Now you’ll trim each one leaving about an inch overhang and then tuck them in together. This takes your crust to the next level! Holding the bottom and top crust together, fold the two under, tucking it into the pie plate. Think of tucking into someone for bed and know you just put those veggies and chicken into a glorious safe haven. Crimp the edges with your finger or a fork to make it purdy and use any scraps to decorate to your preference!
The love you’ll forever have for this pie will probably not be obvious until the first time you make it and you get to make it a 2nd time. It will literally be felt through every step of the process! When you realize how flipping good this leftover turkey pot pie is you will say, it really was worth all this work. I promise!
Leftover Turkey Pot Pie requires a good egg wash for the perfect browning. Beat one egg with a fork and brush it on the crust to give it a nice suntan! Bake until the crust is golden and you can see the bubbling of the inside happening; around 30 ish minutes.
Now the hard part really comes when it’s done baking. You need to let it sit for an HOUR to cool and thicken just a tad on the inside. It’s like torture and sometimes I only make it 30 minutes. I’m weak.
It’s just lovely and if you’re really quiet and close your eyes I bet you’ll even hear angels singing hallelujah when you admire it fresh out of the oven! I just love using hearts to make the crust sweet lookin’ and full of love.
Leftover Turkey Pot Pie FYI & Whatnot:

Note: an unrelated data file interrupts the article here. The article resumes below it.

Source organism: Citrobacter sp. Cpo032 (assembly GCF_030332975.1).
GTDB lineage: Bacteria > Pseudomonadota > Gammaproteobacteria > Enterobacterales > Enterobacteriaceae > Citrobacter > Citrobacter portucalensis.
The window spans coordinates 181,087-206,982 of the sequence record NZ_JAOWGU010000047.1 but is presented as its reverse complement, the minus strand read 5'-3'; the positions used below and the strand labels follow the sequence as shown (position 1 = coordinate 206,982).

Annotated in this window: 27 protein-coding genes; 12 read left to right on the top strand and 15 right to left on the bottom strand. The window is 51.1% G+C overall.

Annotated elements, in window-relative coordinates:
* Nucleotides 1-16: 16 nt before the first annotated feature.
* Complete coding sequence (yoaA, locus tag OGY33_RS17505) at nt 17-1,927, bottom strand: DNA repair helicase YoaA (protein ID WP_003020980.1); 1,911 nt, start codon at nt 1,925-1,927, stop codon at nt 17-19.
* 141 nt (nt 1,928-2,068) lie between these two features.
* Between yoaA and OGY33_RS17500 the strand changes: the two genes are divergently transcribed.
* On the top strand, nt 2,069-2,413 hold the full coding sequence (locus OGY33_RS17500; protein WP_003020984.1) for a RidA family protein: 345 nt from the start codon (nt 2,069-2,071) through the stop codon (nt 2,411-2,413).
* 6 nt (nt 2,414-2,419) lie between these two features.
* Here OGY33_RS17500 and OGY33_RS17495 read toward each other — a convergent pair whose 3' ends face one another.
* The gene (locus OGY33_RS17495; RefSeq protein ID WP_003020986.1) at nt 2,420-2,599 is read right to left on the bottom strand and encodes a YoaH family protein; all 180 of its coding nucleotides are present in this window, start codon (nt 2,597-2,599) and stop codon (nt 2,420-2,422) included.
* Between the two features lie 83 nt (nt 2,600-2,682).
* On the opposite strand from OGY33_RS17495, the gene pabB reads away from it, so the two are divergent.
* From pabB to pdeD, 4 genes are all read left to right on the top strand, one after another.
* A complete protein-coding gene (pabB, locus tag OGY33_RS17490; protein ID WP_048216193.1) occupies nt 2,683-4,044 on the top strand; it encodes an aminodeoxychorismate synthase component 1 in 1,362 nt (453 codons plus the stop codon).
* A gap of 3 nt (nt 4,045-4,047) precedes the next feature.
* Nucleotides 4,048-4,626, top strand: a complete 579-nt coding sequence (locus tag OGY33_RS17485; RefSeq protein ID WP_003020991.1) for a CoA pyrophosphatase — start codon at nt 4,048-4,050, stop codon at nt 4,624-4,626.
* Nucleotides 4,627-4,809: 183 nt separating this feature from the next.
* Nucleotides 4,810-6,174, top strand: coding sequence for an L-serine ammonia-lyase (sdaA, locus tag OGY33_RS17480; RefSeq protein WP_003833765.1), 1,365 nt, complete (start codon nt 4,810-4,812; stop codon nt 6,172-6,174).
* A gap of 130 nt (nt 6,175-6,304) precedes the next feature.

*this is perfectly wonderful with Chicken also!
*rotisserie turkey or chicken is also lovely
*don’t be afraid of seasonings because it’s really important to layer all the flavors!
*feel free to add a little more liquid if you want a thinner sauce
Get on this right away my sweet friend and bake a leftover turkey pot pie this weekend and tell me how you made it yours. all my love-Jennifer
- For the Crust: (this makes two!)
- 2 1/2 cup all-purpose flour
- 3/4 teaspoon salt
- 1 cup (2 sticks) unsalted butter, cold, cut into cubes
- 1/2 cup cold buttermilk
- For the Filling:
- 3 tablespoons unsalted butter
- 1/3 cup all-purpose flour
- 1 1/3 cups chicken broth
- 3/4 cup whole milk
- 1/4 cup sour cream
- salt and pepper to taste
- 2 cups cooked shredded turkey or chicken meat (1 pound of chicken)
- 2 tablespoons butter
- 1 small onion, diced
- 1 small garlic clove, minced
- 1/3 cup diced shallots (if you want)
- 1 cup frozen baby lima beans
- 3/4 cup frozen peas
- 1 cup fresh corn (frozen is fine!)
- 1 orange bell pepper diced
- 1 medium potato of your choosing peeled and small diced
- Crust directions:
- Whisk together the flour & salt
- Dice the butter into small cubes, or cut it into pats.
- Work it into the flour until it's well-distributed, but not fully incorporated. You want larger pieces to remain through-out (pea size or so)
- Kind of mix or toss it with a fork drizzle in the ice water. (I start with 5 tablespoons and add one at a time until I feel good- usually no more than 10)
- Stop adding water when the dough starts to come together some and grab it in your hands. (Fun time!)
- As long as it holds together easily, without crumbling, it's ready.
- if it has dry spots, or pieces break off easily, add a bit more water until it's totally cohesive.
- Gather the dough into a ball, and divide it in half.
- Gently pat/shape each half into a rough disk.